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"Right now we're really looking at a generational set of problems. Because of high-interest rates and because of high input costs, farmers are like everybody else, they're trying to make a living. That living is being stretched also by the fact that just for their personal stuff everything has gone up so much," said Boozman, who is a ranking member of the U.S. Senate Committee on Agriculture, Nutrition, and Forestry.
On Monday, Boozman met with farmers from across the River Valley at the University of Arkansas Fort Smith to discuss the upcoming bill.
Mark Williams and his family have operated their Angus cattle ranch in Lavaca since 1954. Williams told 40/29 News last year's drought combined with rising overhead costs made for one of the most difficult years ever for local beef producers.
"A lot of ranchers went out of business. A lot of them, as we did, we had to sell off a lot of replacement heifers that we would have kept. Feed cost has gone through the roof. I can remember when we would give, years ago, we'd be paying $100 for a ton of feed. Now we're paying upwards of $400 a ton for feed," Williams said.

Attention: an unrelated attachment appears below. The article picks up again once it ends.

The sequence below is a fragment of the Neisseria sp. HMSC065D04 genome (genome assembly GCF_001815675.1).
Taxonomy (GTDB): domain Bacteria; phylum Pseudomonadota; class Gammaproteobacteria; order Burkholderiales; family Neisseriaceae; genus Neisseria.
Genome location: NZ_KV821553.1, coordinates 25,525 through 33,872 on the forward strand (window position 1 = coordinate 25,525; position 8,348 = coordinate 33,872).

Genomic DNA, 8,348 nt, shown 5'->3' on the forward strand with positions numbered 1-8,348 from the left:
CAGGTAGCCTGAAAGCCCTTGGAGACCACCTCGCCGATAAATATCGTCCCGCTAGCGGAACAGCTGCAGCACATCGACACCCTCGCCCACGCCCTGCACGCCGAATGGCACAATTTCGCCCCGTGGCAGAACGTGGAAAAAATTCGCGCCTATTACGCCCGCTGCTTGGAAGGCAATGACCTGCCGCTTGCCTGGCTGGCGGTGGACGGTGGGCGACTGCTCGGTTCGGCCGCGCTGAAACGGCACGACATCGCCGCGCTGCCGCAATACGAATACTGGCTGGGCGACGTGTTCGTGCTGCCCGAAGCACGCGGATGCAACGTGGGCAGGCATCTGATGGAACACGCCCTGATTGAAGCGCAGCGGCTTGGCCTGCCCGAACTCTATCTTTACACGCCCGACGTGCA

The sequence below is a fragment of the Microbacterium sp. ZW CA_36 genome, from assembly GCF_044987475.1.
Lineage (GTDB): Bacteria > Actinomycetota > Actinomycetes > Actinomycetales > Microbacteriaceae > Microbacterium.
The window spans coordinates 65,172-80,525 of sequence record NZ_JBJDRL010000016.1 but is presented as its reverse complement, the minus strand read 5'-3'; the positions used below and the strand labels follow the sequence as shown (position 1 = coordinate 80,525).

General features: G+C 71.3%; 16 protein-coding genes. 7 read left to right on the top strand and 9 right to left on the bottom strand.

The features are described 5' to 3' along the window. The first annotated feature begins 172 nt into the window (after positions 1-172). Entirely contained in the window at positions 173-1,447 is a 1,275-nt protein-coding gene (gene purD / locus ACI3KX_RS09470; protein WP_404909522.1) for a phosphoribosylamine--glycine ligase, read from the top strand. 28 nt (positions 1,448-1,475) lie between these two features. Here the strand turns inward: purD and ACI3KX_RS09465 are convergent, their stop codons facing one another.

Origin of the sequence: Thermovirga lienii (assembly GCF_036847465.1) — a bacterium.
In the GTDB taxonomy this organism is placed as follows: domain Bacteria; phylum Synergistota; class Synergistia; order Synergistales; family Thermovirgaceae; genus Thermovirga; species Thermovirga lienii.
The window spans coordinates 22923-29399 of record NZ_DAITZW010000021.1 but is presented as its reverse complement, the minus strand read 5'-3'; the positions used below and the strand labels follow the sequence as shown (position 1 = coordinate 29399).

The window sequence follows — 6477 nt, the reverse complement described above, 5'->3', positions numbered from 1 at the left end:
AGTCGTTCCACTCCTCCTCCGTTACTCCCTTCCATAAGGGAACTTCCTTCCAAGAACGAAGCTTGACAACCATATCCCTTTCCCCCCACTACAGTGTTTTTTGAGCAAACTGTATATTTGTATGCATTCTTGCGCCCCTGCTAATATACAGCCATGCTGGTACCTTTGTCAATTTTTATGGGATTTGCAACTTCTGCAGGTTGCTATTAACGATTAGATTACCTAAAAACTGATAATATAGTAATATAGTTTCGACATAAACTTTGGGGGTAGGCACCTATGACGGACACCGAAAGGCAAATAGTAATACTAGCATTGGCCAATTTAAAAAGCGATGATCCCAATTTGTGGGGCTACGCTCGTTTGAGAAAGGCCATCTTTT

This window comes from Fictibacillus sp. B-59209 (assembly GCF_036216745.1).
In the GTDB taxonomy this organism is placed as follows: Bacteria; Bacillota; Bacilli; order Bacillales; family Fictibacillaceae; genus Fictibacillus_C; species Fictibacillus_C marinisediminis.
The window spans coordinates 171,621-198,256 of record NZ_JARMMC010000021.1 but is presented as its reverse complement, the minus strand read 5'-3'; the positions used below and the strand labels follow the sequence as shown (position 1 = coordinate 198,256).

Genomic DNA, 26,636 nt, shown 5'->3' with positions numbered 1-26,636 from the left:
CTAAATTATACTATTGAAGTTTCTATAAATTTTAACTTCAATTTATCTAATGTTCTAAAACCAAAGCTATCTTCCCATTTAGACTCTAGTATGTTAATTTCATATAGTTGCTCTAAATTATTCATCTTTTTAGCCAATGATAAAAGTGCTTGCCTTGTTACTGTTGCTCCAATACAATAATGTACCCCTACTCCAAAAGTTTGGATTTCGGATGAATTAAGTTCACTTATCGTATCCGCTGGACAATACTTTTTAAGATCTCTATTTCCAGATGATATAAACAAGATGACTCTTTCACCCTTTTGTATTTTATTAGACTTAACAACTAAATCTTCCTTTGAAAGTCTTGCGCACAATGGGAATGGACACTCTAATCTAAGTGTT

When asked about the 2023 farm bill, Williams said getting federal reimbursements faster to help compensate for lost crops and herds would better help farmers who experience a disaster.
"It takes so long to get a check out. It may take sometimes two years. Well, the cattle rancher can't say, OK well I'm going to depend on this in two years, he can't do that," he said.
The federal farm bill is passed by Congress every five years. It sets national agriculture, nutrition, conservation and forestry policy.
"It's a massive bill. It's about farming and it's about our nutrition programs," said Boozman, who told 40/29 News the bill is estimated to cost $1.4 trillion during the next 10 years. Early estimates show that approximately 80% of funds would go to the Supplemental Nutrition Assistance Program, or SNAP.
Boozman said in Arkansas, agricultural and livestock accounted for approximately 25% of the state's gross domestic product.
"When you get outside of any town of any size though, it's probably 85 or 90%. We've lost our manufacturing, our rural counties are contracting, and they're losing population. So this is all about helping the farmers. It's also about helping rural America. Through broadband, rural hospitals, rural water, all of that is mixed within the farm bill," he said.